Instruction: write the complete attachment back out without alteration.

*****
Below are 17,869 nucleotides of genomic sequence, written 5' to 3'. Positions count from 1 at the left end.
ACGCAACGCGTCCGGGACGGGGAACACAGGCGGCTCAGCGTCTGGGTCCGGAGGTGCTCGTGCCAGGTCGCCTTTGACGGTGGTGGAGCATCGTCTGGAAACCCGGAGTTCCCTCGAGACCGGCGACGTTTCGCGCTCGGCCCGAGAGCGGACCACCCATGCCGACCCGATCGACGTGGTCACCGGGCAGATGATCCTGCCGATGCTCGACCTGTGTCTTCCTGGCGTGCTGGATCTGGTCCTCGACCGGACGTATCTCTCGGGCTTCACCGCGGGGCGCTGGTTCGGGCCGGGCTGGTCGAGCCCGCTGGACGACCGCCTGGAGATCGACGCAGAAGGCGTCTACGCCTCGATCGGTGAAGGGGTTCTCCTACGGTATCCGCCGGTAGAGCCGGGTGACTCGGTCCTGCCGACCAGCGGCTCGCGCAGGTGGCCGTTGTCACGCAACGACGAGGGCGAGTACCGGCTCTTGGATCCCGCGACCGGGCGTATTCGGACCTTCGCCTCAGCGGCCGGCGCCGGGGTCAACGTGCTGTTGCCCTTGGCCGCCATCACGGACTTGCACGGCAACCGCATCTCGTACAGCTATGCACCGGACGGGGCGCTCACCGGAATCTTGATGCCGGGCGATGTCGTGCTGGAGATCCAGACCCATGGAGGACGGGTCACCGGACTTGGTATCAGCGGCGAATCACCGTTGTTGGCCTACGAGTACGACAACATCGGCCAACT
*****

Below are 17,869 nucleotides of genomic sequence, written 5' to 3'. Positions count from 1 at the left end.
ACGCAACGCGTCCGGGACGGGGAACACAGGCGGCTCAGCGTCTGGGTCCGGAGGTGCTCGTGCCAGGTCGCCTTTGACGGTGGTGGAGCATCGTCTGGAAACCCGGAGTTCCCTCGAGACCGGCGACGTTTCGCGCTCGGCCCGAGAGCGGACCACCCATGCCGACCCGATCGACGTGGTCACCGGGCAGATGATCCTGCCGATGCTCGACCTGTGTCTTCCTGGCGTGCTGGATCTGGTCCTCGACCGGACGTATCTCTCGGGCTTCACCGCGGGGCGCTGGTTCGGGCCGGGCTGGTCGAGCCCGCTGGACGACCGCCTGGAGATCGACGCAGAAGGCGTCTACGCCTCGATCGGTGAAGGGGTTCTCCTACGGTATCCGCCGGTAGAGCCGGGTGACTCGGTCCTGCCGACCAGCGGCTCGCGCAGGTGGCCGTTGTCACGCAACGACGAGGGCGAGTACCGGCTCTTGGATCCCGCGACCGGGCGTATTCGGACCTTCGCCTCAGCGGCCGGCGCCGGGGTCAACGTGCTGTTGCCCTTGGCCGCCATCACGGACTTGCACGGCAACCGCATCTCGTACAGCTATGCACCGGACGGGGCGCTCACCGGAATCTTGATGCCGGGCGATGTCGTGCTGGAGATCCAGACCCATGGAGGACGGGTCACCGGACTTGGTATCAGCGGCGAATCACCGTTGTTGGCCTACGAGTACGACAACATCGGCCAACT